Samsung plans giant chip plant
The flagship company of Samsung Group signed an agreement with Gyeonggi Province, Pyeongtaek City and the Gyeonggi Urban Innovation Corporation yesterday for the tech giant’s new semiconductor production base in Pyeongtaek’s Godeok Industrial Complex, about 70 kilometers (43 miles) south of Seoul.
The facility will be built on a 2.83-million-square-meter (699-acre) site, which is nearly the size of Yeouido in western Seoul.
Samsung said a chip-manufacturing facility will be built on 790,000 square meters of land initially, and it will soon decide details of how to use the rest of the land.
Construction is scheduled to start in the first half of next year, with production expected to get under way in 2017.
Originally, the plant was to open in late 2018, but Samsung moved up the date at the request of Gyeonggi and Pyeongtaek to help boost the local economy.
Samsung estimates the investment - its largest ever for a semiconductor facility - will generate about 150,000 jobs and have an economic impact in excess of 40 trillion won.
“Not only Gyeonggi residents but the world is eyeing this investment decision, which will make Samsung the world’s top chip maker,” said Gyeonggi Gov. Nam Kyung-pil.
With the new plant, the company said it aims to have a “high-tech semiconductor cluster” that connects its other plants in Gyeonggi - Hwaseong and Yongin. In the past four years, the tech giant has invested about 50 trillion won in the chip business. It also has a semiconductor plant in Texas and three in China.
Samsung said it hasn’t decided which type of chips it will produce at the new plant.
“The market situation for memory chips is not bad and we expect continuous growth based on the mobile business,” said Kim Ki-nam, head of Samsung’s memory chip business division. “We also expect some changes in the area of system chips, so the company will soon make a decision after reviewing market conditions.”
Kim said having another chip facility will not cause an oversupply problem.
“Although there are concerns over a possible oversupply of memory chips, the smartphone market is going well and there is continuous demand from areas like wearable devices, automobiles and the data center,” said Kim.
Industry insiders said Samsung decided to build the new plant to reinforce production ability that can quickly adapt to new technologies for future growth in such areas as robotics, smart homes and the Internet of Things.
Speculation has been rising that Samsung’s third-quarter performance, which is due out today, will be poor because of its underperforming mobile business that is challenged by Apple, which has introduced bigger-screen iPhones, and Chinese companies that are flooding the market with low-cost devices.
However, Kim said profitability in Samsung’s chip business will not be a big concern.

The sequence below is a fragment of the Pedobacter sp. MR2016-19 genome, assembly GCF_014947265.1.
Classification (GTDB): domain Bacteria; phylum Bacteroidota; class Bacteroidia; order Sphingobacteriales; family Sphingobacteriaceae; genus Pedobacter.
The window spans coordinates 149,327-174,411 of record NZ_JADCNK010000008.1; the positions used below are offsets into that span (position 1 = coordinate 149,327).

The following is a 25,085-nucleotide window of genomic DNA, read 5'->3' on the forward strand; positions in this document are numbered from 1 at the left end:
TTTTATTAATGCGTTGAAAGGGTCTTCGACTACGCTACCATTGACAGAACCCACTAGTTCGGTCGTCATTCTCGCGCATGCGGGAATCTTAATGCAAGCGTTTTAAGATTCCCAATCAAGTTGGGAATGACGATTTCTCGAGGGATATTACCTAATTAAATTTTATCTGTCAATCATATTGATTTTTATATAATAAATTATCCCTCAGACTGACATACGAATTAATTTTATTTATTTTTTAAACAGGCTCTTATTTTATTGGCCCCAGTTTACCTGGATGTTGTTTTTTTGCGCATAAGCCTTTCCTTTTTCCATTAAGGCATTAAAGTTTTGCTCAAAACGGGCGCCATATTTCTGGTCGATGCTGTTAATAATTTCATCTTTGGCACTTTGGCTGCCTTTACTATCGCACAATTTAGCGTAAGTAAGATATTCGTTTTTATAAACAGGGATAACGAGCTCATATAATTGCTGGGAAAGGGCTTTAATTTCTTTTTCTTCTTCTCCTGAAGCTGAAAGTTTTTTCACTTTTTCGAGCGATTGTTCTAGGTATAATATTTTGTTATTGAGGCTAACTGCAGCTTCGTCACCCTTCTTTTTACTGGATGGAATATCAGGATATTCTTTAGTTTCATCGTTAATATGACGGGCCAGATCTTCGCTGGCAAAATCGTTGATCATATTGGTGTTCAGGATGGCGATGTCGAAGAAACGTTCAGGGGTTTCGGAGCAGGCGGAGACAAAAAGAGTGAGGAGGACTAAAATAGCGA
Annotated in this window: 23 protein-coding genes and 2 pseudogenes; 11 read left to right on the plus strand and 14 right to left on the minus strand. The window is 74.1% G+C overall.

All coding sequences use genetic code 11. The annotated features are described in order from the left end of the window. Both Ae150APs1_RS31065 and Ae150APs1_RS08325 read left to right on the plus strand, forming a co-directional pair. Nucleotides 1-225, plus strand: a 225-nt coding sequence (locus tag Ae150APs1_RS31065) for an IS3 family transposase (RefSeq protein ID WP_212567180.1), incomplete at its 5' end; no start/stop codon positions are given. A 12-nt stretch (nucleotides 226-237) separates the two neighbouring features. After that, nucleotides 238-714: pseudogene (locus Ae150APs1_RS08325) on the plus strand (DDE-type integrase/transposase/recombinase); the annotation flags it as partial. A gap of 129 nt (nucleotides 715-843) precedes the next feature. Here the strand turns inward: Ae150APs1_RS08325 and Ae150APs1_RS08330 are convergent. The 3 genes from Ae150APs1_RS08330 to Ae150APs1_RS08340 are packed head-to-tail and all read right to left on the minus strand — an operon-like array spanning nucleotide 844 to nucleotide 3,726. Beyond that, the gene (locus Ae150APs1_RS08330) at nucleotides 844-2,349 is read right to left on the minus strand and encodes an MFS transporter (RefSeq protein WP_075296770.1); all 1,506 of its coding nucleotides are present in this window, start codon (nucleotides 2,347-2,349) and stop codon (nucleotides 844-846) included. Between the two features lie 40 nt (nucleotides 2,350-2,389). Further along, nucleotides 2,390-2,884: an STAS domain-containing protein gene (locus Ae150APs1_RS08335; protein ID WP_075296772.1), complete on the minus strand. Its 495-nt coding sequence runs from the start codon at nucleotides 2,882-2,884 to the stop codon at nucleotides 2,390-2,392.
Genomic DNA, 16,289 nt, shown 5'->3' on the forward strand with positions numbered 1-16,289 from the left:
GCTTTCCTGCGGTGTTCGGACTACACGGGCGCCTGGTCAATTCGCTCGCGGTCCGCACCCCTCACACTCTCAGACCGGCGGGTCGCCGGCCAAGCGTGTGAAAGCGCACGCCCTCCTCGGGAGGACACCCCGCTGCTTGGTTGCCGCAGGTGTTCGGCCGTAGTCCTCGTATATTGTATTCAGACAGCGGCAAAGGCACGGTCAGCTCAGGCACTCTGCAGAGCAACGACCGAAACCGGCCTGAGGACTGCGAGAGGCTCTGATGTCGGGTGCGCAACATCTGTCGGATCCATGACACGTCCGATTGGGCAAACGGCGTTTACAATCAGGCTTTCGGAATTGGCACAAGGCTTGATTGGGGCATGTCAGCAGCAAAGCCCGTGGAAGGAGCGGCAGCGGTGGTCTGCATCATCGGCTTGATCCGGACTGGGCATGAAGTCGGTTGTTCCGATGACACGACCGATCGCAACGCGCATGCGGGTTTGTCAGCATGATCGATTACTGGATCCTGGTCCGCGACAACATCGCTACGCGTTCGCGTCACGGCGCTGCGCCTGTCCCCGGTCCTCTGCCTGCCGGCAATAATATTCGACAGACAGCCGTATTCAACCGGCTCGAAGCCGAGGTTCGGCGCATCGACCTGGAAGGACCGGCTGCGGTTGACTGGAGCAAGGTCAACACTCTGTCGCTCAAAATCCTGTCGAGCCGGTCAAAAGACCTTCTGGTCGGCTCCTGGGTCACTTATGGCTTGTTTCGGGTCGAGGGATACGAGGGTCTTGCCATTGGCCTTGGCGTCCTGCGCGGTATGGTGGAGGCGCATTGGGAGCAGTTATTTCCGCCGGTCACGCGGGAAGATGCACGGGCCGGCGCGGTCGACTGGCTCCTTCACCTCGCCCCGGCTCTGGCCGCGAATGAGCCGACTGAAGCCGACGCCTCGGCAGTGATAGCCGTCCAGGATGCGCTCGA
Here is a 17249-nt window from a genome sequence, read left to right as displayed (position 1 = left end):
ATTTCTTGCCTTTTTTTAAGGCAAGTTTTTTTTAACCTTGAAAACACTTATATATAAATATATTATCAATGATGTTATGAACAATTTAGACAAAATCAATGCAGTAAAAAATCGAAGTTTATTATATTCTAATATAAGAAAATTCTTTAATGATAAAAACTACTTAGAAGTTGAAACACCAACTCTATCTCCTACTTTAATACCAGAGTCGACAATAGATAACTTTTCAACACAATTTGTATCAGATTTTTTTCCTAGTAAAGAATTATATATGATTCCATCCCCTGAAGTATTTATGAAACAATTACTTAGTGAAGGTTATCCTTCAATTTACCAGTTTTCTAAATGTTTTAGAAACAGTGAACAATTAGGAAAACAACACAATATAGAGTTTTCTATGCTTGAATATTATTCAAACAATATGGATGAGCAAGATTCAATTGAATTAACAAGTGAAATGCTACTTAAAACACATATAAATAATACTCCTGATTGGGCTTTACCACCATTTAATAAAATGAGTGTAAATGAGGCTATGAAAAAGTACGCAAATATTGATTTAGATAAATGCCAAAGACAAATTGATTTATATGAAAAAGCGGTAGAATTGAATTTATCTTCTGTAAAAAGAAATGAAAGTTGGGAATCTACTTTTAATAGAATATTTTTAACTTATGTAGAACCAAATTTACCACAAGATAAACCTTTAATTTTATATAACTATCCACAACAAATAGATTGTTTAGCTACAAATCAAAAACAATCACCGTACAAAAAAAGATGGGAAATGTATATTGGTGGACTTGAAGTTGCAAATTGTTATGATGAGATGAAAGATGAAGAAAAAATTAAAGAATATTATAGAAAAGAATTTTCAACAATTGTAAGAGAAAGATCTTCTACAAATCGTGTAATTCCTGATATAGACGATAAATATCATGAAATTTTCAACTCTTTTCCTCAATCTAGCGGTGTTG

“You don’t have to relate Samsung Electronics’ overall performance concerns with its parts business,” said Kim.
In the semiconductor business, he added, “There are still lots of things that we can do.”
Meanwhile, Samsung’s investment accounts for more than half of a 28.4 trillion won plan by 16 companies disclosed to the government at a meeting yesterday. The companies include Samsung Electronics, Hyundai Motor, LG Electronics, SK Energy, LG Chem, Samsung Display and SK Hynix.
The 16 CEOs unveiled their investment plans yesterday morning in Seoul at a closed-door meeting hosted by the Ministry of Strategy and Finance and the Ministry of Trade, Industry and Energy.
The Trade Ministry later said the companies will invest a total of 28.4 trillion won by the end of next year in at least 10 projects, some of which can begin this year.
Other than Samsung Electronics, the 15 remaining companies said they expect to barely maintain last year’s level of investment of about 1 trillion won each.
While declining to reveal details of their plans, they said most of their investment will likely go for the basics, such as expanding R&D centers and maintenance of existing facilities.
Many said they are struggling due to external factors like the weak yen and local regulations.
“This year, the company started to narrow down investment to only necessary areas,” said one of the attendees at the meeting, who declined to be identified.
Authorities promised they will do their best to support the companies’ investment plans by pushing local governments to expedite construction permission and provide better electricity supply and other basic infrastructures for production facilities.
“The ambience of resurgent investment has recently started to return to the nation’s business community and to large private and public companies like Samsung Electronics, LG Electronics and the Korea Electric Power Corporation,” said Yoon Sang-jick, the minister of trade, industry and energy.
“It is our [government’s] role to assist companies with policies tailored to each company and reform any regulations that are obstacles to investment, to help them achieve their investment goals as soon as possible.”
Regarding CEOs’ worries about the steadily weakening yen, Yoon said he hopes the companies “think outside the box and consider this as an opportunity to complete their investment goals in advance, as Japanese-made resources are cheaper because of the weak yen.”
BY JOO KYUNG-DON, KIM JI-YOON [firstname.lastname@example.org]
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